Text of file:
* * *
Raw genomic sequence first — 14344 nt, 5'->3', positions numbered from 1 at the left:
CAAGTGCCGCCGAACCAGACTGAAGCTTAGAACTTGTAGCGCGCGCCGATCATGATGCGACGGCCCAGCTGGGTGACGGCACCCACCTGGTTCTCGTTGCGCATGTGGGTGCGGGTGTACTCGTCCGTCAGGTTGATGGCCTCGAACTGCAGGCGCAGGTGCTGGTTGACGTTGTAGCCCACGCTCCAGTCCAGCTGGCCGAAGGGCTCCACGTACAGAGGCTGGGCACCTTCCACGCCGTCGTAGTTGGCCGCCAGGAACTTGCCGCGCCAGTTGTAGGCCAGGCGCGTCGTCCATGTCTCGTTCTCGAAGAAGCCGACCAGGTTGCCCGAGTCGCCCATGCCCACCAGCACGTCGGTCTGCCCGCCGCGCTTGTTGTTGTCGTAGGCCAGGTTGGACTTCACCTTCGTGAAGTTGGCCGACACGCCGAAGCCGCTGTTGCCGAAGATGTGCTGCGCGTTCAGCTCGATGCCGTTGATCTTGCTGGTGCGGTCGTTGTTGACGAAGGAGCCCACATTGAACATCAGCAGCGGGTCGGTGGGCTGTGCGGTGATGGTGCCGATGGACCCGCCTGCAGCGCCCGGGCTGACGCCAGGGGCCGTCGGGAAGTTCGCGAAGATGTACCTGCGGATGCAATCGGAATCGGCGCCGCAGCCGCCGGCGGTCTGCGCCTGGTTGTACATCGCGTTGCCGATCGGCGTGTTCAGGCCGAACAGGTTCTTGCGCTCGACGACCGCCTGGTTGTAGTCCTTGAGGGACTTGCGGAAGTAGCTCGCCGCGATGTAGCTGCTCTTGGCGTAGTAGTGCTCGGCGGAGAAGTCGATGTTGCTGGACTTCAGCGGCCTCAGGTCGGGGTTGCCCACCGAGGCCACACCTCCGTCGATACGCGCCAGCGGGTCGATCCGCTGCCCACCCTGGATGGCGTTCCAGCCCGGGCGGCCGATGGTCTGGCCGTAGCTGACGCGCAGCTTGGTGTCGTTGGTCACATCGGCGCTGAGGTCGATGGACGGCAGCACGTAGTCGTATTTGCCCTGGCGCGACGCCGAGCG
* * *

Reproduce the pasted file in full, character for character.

Raw genomic sequence first — 14344 nt, 5'->3', positions numbered from 1 at the left:
CAAGTGCCGCCGAACCAGACTGAAGCTTAGAACTTGTAGCGCGCGCCGATCATGATGCGACGGCCCAGCTGGGTGACGGCACCCACCTGGTTCTCGTTGCGCATGTGGGTGCGGGTGTACTCGTCCGTCAGGTTGATGGCCTCGAACTGCAGGCGCAGGTGCTGGTTGACGTTGTAGCCCACGCTCCAGTCCAGCTGGCCGAAGGGCTCCACGTACAGAGGCTGGGCACCTTCCACGCCGTCGTAGTTGGCCGCCAGGAACTTGCCGCGCCAGTTGTAGGCCAGGCGCGTCGTCCATGTCTCGTTCTCGAAGAAGCCGACCAGGTTGCCCGAGTCGCCCATGCCCACCAGCACGTCGGTCTGCCCGCCGCGCTTGTTGTTGTCGTAGGCCAGGTTGGACTTCACCTTCGTGAAGTTGGCCGACACGCCGAAGCCGCTGTTGCCGAAGATGTGCTGCGCGTTCAGCTCGATGCCGTTGATCTTGCTGGTGCGGTCGTTGTTGACGAAGGAGCCCACATTGAACATCAGCAGCGGGTCGGTGGGCTGTGCGGTGATGGTGCCGATGGACCCGCCTGCAGCGCCCGGGCTGACGCCAGGGGCCGTCGGGAAGTTCGCGAAGATGTACCTGCGGATGCAATCGGAATCGGCGCCGCAGCCGCCGGCGGTCTGCGCCTGGTTGTACATCGCGTTGCCGATCGGCGTGTTCAGGCCGAACAGGTTCTTGCGCTCGACGACCGCCTGGTTGTAGTCCTTGAGGGACTTGCGGAAGTAGCTCGCCGCGATGTAGCTGCTCTTGGCGTAGTAGTGCTCGGCGGAGAAGTCGATGTTGCTGGACTTCAGCGGCCTCAGGTCGGGGTTGCCCACCGAGGCCACACCTCCGTCGATACGCGCCAGCGGGTCGATCCGCTGCCCACCCTGGATGGCGTTCCAGCCCGGGCGGCCGATGGTCTGGCCGTAGCTGACGCGCAGCTTGGTGTCGTTGGTCACATCGGCGCTGAGGTCGATGGACGGCAGCACGTAGTCGTATTTGCCCTGGCGCGACGCCGAGCG